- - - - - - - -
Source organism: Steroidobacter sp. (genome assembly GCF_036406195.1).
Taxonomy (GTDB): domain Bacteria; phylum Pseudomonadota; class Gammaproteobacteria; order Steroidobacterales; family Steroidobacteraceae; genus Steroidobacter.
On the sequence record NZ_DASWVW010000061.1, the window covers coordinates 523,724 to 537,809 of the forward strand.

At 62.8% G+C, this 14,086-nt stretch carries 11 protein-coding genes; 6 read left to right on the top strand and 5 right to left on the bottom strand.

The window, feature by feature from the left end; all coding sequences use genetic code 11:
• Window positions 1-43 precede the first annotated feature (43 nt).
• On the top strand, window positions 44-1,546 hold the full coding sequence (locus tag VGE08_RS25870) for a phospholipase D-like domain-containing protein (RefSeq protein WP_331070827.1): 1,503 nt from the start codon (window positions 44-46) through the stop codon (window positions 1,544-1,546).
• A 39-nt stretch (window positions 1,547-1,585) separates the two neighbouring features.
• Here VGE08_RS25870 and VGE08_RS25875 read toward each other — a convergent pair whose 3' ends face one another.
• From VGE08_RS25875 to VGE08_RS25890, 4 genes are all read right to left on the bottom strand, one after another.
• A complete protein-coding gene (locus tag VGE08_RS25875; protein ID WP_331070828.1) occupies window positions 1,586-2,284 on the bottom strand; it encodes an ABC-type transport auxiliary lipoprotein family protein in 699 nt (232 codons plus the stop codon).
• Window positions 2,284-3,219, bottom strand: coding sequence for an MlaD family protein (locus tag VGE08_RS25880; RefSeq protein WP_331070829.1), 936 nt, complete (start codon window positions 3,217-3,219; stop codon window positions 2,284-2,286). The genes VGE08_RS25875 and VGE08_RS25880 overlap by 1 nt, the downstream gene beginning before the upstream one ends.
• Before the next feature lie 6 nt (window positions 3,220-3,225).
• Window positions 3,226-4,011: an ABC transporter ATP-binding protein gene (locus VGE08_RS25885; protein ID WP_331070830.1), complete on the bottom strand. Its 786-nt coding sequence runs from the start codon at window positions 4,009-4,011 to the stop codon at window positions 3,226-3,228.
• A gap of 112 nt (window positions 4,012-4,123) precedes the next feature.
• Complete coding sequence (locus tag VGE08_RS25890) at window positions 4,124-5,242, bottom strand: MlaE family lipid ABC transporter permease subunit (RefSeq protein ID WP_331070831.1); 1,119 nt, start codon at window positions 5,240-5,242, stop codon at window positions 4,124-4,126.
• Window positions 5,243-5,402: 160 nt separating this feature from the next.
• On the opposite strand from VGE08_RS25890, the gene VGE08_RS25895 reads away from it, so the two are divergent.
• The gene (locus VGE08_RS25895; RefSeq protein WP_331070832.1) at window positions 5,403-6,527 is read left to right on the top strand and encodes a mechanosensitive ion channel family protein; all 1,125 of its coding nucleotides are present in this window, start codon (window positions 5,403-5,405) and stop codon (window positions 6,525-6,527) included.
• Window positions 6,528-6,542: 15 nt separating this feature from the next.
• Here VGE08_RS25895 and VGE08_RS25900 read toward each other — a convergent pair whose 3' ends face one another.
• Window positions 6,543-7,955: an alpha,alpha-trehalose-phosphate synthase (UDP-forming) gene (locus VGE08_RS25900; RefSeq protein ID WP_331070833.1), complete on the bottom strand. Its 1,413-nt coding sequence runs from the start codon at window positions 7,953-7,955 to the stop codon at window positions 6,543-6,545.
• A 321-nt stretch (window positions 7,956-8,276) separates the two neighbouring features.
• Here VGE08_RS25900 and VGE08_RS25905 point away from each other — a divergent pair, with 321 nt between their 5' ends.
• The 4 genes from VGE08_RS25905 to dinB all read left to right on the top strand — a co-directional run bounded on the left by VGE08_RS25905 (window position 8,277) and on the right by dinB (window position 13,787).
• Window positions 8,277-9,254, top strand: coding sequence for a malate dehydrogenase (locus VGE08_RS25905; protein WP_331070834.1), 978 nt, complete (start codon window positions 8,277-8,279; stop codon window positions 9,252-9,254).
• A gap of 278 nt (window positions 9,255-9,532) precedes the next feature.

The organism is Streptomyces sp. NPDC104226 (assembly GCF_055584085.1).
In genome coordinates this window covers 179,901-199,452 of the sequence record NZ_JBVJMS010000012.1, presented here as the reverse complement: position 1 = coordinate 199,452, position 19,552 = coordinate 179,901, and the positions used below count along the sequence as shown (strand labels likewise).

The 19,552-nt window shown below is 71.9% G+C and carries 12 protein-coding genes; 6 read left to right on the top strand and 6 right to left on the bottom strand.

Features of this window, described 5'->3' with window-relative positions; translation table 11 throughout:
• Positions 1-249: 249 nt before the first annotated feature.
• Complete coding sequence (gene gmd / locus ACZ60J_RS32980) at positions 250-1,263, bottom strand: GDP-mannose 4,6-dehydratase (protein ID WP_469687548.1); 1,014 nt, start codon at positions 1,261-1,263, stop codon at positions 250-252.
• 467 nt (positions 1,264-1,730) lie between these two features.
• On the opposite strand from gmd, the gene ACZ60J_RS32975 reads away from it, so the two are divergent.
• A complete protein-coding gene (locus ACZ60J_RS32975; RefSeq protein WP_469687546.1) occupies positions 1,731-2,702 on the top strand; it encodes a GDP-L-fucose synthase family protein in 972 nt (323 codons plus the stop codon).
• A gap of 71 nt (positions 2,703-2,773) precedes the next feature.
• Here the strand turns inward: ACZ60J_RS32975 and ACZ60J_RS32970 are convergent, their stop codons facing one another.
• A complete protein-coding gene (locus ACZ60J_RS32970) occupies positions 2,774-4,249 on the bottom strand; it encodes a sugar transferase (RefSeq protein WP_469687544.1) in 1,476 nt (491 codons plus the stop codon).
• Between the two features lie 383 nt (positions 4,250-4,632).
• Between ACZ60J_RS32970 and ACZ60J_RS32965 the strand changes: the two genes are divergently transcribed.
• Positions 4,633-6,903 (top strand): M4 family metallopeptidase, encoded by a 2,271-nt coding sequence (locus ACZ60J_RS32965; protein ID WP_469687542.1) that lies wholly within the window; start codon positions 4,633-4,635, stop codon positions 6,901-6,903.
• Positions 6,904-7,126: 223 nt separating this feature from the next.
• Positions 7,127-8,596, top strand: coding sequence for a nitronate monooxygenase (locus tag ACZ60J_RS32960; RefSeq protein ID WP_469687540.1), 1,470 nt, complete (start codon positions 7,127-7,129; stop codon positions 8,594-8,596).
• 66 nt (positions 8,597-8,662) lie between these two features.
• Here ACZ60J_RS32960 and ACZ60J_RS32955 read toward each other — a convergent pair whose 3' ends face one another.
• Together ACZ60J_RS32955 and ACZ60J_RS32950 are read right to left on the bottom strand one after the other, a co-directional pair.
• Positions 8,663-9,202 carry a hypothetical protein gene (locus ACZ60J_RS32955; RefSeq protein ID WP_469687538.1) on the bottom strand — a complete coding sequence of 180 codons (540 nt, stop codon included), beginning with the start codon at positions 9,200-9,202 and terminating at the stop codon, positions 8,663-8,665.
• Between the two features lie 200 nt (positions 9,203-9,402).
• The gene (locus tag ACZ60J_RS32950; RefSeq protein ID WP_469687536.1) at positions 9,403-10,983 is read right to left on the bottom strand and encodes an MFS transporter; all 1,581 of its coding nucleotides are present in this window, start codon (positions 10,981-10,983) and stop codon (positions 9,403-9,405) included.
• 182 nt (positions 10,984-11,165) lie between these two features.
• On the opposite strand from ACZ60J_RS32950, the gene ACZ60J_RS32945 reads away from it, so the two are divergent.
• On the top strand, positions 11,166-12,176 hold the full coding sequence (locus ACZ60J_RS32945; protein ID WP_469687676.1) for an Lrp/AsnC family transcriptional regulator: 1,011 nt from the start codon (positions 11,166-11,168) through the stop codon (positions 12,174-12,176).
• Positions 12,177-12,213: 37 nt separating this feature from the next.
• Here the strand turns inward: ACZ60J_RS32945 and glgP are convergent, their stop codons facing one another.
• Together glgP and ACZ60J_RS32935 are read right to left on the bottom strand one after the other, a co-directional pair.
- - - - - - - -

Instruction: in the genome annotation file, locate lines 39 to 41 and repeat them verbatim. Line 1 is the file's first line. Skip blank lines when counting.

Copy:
• A complete protein-coding gene (locus ACZ60J_RS32970) occupies positions 2,774-4,249 on the bottom strand; it encodes a sugar transferase (RefSeq protein WP_469687544.1) in 1,476 nt (491 codons plus the stop codon).
• Between the two features lie 383 nt (positions 4,250-4,632).
• Between ACZ60J_RS32970 and ACZ60J_RS32965 the strand changes: the two genes are divergently transcribed.